Syria’s Assad regime could prevent up to 13 million people — about 60% of the country’s pre-conflict population — from returning to their homes.

A 61-page report by the Syrian Network for Human Rights analyzes the effect of regime laws giving it power to seize their land and property, before and after the Syrian uprising of March 2011.

The laws could affect 12.3 million Syrians who are refugees or displaced within the country; families of 500,000 Syrian civilians who not yet registered as dead but are believed to have been killed, mainly by the regime; and at least 112,000 forcibly disappeared.

In 2012, the regime issued Decree 66, which targeted opposition areas in the name of “redevelopment”, and Law 19 authorizing the seizure and expropriation of property belonging to those labelled as “threats to security” or “terrorists”. Law 23 of 2015 empowered administrative units, including municipalities and governorates, to seized property located outside zoning areas.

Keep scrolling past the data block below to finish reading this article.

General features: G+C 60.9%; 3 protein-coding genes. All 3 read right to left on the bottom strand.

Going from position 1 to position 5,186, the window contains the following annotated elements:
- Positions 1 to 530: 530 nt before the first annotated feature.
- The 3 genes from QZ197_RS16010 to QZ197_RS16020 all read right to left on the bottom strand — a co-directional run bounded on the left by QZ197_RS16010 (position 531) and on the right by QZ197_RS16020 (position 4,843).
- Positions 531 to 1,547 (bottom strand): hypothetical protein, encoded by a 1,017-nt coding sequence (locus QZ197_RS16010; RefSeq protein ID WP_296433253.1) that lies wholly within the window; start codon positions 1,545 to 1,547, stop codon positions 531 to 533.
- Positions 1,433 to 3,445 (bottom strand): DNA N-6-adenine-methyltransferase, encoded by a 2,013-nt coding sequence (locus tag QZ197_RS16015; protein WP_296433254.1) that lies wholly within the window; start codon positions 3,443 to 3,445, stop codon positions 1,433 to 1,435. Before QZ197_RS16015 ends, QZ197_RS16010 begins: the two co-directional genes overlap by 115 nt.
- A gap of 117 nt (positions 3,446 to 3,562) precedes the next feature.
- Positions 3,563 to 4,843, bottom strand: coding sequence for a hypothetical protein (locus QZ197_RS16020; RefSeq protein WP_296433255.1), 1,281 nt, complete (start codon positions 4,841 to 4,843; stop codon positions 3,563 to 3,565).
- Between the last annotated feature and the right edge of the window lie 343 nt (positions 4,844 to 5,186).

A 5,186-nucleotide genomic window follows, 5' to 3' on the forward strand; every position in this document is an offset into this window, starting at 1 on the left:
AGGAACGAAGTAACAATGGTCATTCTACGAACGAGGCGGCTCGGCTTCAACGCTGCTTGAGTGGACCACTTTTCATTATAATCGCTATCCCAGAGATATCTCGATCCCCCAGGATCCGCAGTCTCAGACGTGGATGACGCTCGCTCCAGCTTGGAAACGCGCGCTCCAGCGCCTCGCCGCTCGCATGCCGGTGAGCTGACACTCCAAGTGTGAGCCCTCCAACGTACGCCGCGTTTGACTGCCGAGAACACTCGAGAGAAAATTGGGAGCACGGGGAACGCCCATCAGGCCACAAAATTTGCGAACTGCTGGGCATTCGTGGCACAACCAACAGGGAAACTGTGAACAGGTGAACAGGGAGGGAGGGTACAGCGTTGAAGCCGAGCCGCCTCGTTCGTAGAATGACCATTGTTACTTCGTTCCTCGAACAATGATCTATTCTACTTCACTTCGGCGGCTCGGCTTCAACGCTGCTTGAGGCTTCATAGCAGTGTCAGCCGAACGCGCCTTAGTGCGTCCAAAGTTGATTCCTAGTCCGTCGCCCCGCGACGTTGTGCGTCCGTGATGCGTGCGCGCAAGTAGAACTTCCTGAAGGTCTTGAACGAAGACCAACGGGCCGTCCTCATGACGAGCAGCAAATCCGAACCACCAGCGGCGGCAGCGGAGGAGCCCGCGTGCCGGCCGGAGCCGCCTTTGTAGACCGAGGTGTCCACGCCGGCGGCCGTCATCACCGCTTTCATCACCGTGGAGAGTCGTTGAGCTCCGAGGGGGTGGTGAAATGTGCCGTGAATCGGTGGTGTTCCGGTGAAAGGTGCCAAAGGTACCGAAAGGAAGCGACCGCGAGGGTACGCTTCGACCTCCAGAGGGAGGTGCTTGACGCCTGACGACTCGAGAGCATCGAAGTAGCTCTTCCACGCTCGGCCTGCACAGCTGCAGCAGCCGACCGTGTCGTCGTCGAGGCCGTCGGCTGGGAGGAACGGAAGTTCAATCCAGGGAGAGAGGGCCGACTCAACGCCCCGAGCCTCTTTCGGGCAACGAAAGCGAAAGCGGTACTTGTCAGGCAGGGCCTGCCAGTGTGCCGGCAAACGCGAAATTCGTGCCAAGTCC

And Law 10 of 2018 permits the regime to expand the “development” scheme from Damascus to all of Syria. Property owners had only 30 days — later extended to a year after an outcry — to file an appeal to prove land or property ownership.

The SNHR notes that even the 12-month period is ‚Äúsimply not enough for a displaced person whether refugee or displaced person to locate and prepare the necessary documents”.

See also Lebanon Warns New Regime Property Law Could Hinger Refugee Return

A System of Looting

As regime forces — enabled by Russia and Iran — seized opposition territory from 2016, they looted homes and property. Taking electrical appliances and furniture, the occupiers demolish roofs and walls to take out iron and water and electrical fixtures. Some houses were used as military headquarters.

In a May 2021 survey of displaced residents of the Yarmouk camp in southern Damascus, 93.2% reported looting which included “furniture, doors, windows, and electrical wires”.

Entire villages and small towns, especially those which were near frontlines of the conflict, are now virtually depopulated. The regime is not permitting residents to return, as the roofs of buildings continue to be pillaged for iron.

Occupying regime forces have arranged contracts with merchants, first for electrical appliances and then for furniture. Further contracts follow for “electrical wires, ceramics, and tiles”, and finally for iron.